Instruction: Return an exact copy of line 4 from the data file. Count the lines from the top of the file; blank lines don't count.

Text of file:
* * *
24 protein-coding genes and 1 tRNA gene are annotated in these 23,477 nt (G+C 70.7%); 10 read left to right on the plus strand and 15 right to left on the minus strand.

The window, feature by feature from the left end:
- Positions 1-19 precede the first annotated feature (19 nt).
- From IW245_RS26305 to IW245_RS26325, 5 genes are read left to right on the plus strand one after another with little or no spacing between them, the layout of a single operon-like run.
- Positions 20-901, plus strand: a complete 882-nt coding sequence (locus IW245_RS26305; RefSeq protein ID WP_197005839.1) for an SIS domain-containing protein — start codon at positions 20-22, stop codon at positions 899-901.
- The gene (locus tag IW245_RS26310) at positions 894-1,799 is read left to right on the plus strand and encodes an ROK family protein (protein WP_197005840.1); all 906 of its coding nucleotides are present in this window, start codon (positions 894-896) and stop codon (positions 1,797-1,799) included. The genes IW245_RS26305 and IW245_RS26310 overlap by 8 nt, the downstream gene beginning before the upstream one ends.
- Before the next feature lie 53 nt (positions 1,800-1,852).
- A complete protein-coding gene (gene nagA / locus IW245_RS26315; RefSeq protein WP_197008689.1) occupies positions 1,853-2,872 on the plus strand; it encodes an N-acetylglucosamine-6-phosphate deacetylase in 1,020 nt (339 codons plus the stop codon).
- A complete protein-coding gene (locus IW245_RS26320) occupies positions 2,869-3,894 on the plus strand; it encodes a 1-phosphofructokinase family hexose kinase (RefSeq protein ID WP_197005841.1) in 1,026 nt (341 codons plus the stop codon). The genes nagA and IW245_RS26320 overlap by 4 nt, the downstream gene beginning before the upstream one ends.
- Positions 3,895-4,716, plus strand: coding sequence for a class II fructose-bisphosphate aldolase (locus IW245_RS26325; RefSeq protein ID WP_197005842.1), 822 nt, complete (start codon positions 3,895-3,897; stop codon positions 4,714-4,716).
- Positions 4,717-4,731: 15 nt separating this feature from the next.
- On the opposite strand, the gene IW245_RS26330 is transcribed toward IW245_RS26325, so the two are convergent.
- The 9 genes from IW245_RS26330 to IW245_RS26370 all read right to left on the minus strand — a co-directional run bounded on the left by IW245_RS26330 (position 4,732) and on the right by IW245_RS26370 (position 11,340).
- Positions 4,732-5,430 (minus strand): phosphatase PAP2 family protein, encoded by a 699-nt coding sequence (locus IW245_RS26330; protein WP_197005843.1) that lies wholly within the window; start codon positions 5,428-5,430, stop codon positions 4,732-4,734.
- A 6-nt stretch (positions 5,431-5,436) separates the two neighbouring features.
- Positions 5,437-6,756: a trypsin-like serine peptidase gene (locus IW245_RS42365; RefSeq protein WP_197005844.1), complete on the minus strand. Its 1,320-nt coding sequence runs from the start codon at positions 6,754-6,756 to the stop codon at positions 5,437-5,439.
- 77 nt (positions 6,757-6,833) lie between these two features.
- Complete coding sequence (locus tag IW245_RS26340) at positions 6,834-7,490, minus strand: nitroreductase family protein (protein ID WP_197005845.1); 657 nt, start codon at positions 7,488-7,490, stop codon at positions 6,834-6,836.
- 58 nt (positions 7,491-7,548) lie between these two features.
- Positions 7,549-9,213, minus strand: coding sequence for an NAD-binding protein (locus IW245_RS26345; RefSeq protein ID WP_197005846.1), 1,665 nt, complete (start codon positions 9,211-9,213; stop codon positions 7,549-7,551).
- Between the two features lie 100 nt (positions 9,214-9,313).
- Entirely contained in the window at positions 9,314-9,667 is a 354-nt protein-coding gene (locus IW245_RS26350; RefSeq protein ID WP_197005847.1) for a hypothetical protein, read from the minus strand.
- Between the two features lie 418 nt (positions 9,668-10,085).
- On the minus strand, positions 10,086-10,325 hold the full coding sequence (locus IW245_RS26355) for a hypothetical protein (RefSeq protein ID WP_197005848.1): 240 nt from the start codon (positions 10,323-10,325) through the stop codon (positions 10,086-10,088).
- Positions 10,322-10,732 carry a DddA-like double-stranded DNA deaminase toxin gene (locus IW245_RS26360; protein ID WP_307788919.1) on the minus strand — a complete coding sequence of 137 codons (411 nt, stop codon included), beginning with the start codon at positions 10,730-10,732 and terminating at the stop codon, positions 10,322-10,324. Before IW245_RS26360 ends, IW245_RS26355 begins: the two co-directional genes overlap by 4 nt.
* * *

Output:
- From IW245_RS26305 to IW245_RS26325, 5 genes are read left to right on the plus strand one after another with little or no spacing between them, the layout of a single operon-like run.